Like Chayer, Ross says that progress isn’t just possible for adult students, but almost inevitable. “I think that anybody who does anything for an extended period of time — especially people who are passionate about what they’re doing, or interested in what they’re doing — improvements are just par for the course,” he says.
And for adults, a growing mastery of ballet technique has benefits outside of the dance studio — it makes everyday movements like bending over to tie your shoes or carry a heavy box easier, says Ross — no small thing, given that these both become more difficult with age.
“As you take ballet, I think what you find is that you get to know your body in a different way than you’ve ever known it,” says Ross. “And I think that those things, they’re not only good for ballet, but they also translate into regular life.”
And though you might assume that dance teachers would prefer to work with young students in preprofessional programs than adults with no hope of a career in dance, Ross says this isn’t the case. He says he loves teaching all of his students, but that “Working with adults brings me a different kind of joy, because these people, they are here because they love to move their bodies, they love to dance. And that really resonates with me, because I came to dancing quite late.”
Ross started ballet when he was 13, which is indeed considered late by industry standards. The art form “just really connected with me, on a sort of internal level,” he says, and he sees that love of dance reflected in his adult students.
ADI’s Chayer says adults actually have an advantage when it comes to picking up ballet technique. “The adults learn more quickly than the kids do so we can get a lot more done with an adult class,” she says. “What it takes us a year to do with the kids, we can do in a month with the adults.”
While ballet may be good for your posture, and maybe someday you’ll go en pointe, there’s something else to be gained from these classes, something that I suspect I wouldn’t have been able to appreciate if I had started dancing when I was younger.
When I walked into my first ballet class a year and a half ago, I didn’t know how to do anything. I was 29, ancient in dance years. My alignment and turnout were, by ballet standards, objectively terrible. But my looming 30th birthday was the memento mori I needed to revive an abandoned childhood dream. And as soon as we started our exercises at the barre, I knew I would be back.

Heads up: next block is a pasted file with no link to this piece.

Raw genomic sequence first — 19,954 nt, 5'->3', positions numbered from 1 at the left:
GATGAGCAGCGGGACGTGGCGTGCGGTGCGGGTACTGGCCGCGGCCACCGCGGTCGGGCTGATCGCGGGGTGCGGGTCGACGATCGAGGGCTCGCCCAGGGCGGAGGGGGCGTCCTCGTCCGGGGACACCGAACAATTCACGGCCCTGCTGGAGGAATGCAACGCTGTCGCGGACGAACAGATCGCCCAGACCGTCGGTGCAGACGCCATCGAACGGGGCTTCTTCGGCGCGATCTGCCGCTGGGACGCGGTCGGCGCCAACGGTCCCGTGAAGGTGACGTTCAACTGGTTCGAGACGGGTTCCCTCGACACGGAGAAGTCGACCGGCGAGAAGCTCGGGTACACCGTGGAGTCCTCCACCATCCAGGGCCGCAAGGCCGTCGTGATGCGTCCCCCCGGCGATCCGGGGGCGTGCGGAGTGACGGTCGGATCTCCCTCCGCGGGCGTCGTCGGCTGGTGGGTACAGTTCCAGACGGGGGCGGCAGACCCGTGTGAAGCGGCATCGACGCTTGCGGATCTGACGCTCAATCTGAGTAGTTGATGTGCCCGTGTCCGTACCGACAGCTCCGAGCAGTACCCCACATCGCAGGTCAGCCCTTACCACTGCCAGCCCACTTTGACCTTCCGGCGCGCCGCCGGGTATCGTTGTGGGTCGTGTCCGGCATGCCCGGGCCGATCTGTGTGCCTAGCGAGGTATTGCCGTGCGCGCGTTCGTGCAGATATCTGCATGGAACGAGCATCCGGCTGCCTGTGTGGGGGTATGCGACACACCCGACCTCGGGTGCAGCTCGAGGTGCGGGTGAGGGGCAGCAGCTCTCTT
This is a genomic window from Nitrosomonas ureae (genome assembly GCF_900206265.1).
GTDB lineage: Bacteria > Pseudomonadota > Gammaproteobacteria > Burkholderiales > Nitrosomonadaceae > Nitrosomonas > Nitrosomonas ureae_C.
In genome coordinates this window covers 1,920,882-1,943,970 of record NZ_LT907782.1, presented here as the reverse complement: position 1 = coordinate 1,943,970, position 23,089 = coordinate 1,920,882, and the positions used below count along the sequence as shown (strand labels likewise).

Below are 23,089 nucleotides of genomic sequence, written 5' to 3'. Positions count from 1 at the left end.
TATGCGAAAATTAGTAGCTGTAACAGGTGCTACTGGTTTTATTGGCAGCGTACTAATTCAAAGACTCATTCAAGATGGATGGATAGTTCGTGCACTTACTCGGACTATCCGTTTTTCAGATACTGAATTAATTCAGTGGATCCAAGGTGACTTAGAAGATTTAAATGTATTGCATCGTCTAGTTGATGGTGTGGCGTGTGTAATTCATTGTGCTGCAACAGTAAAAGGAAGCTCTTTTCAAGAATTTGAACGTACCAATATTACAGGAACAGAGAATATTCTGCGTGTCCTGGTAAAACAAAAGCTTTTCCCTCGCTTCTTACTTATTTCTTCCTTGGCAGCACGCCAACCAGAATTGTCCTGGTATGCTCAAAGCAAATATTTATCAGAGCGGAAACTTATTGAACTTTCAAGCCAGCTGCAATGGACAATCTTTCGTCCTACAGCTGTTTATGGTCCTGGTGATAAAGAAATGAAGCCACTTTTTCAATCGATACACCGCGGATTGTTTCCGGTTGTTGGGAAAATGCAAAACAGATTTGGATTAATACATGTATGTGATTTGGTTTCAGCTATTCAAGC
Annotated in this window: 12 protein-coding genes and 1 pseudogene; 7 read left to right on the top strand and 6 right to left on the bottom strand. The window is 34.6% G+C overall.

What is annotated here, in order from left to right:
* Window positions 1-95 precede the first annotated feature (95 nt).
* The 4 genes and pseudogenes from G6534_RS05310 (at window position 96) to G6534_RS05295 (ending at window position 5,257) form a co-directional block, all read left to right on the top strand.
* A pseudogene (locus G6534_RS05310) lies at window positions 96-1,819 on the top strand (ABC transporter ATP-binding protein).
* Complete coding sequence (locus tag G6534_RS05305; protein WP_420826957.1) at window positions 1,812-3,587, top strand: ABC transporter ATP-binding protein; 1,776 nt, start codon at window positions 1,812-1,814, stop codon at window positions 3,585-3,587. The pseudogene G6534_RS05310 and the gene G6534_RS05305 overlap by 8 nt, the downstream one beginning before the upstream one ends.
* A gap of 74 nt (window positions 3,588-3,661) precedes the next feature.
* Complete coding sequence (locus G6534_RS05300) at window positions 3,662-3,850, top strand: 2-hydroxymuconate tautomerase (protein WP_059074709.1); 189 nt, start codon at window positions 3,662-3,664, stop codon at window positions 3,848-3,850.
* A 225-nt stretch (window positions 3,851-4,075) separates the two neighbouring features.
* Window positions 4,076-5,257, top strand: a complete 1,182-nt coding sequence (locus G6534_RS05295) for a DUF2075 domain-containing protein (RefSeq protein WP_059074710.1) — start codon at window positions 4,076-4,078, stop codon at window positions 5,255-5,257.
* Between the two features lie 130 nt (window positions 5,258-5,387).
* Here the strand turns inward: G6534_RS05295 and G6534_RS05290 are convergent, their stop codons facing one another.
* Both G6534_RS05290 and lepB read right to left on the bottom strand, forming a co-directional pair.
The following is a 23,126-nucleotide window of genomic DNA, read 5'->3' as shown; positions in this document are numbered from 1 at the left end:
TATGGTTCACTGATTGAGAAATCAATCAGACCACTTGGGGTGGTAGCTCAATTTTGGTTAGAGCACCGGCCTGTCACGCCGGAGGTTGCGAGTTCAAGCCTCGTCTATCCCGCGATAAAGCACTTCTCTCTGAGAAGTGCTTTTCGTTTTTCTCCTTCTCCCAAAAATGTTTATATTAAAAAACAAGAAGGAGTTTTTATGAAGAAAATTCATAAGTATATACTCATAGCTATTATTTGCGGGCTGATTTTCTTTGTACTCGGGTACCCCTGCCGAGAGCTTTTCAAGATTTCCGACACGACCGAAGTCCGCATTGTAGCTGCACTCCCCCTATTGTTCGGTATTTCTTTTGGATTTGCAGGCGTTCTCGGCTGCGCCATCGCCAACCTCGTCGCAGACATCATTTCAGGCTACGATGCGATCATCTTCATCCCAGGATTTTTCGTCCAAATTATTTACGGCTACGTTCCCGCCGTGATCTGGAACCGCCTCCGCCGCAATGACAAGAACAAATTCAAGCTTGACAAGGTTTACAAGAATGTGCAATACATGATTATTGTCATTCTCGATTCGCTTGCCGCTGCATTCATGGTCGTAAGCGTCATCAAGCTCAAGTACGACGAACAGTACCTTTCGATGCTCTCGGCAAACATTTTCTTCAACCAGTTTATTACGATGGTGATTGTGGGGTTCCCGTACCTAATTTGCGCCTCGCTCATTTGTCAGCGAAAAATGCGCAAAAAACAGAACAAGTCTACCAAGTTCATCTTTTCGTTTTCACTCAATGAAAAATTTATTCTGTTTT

Ballet may be a route to a career for students in schools like the one at PNB, but for adults, it’s something else: an escape from work stress, a departure from overscheduled lives and an anxiety-provoking news cycle. It’s a chance to return to our bodies, to be true beginners again — something rarely available to adults.
Ballet is hard, and it sometimes hurts. But when I walked out of my first class — feeling like my brain had emerged from a restorative vacation, and like I’d grown physically taller than I had been on the way in — I felt a bittersweet collision of emotions that have followed me to the barre ever since: immediate regret that I’d waited so long to try something that made me so happy, and relief that I could still have years of dancing ahead of me — that it wasn’t too late.
I’m not alone. Since I’ve started taking dance, I’ve met a number of adult ballerinas in class and in my everyday life. These women tend to be in their 40s and 50s, smart and driven. Their stories are remarkably similar and typically go like this: They had always wanted to dance, and so, in their early 30s, in some wholesome variation on a mid-life crisis, they realized they had a choice. They could feel wistful about ballet for the rest of their lives, or they could begin. They chose to begin.
And with teachers like Chayer and Ross, and numerous adult ballet programs across the city, there’s no reason not to. “I always tell [my students] to be courageous,” says Ross. “You’ll never know if you like something; you’ll never know if you’re good at something unless you actually put yourself out there and try to do it.”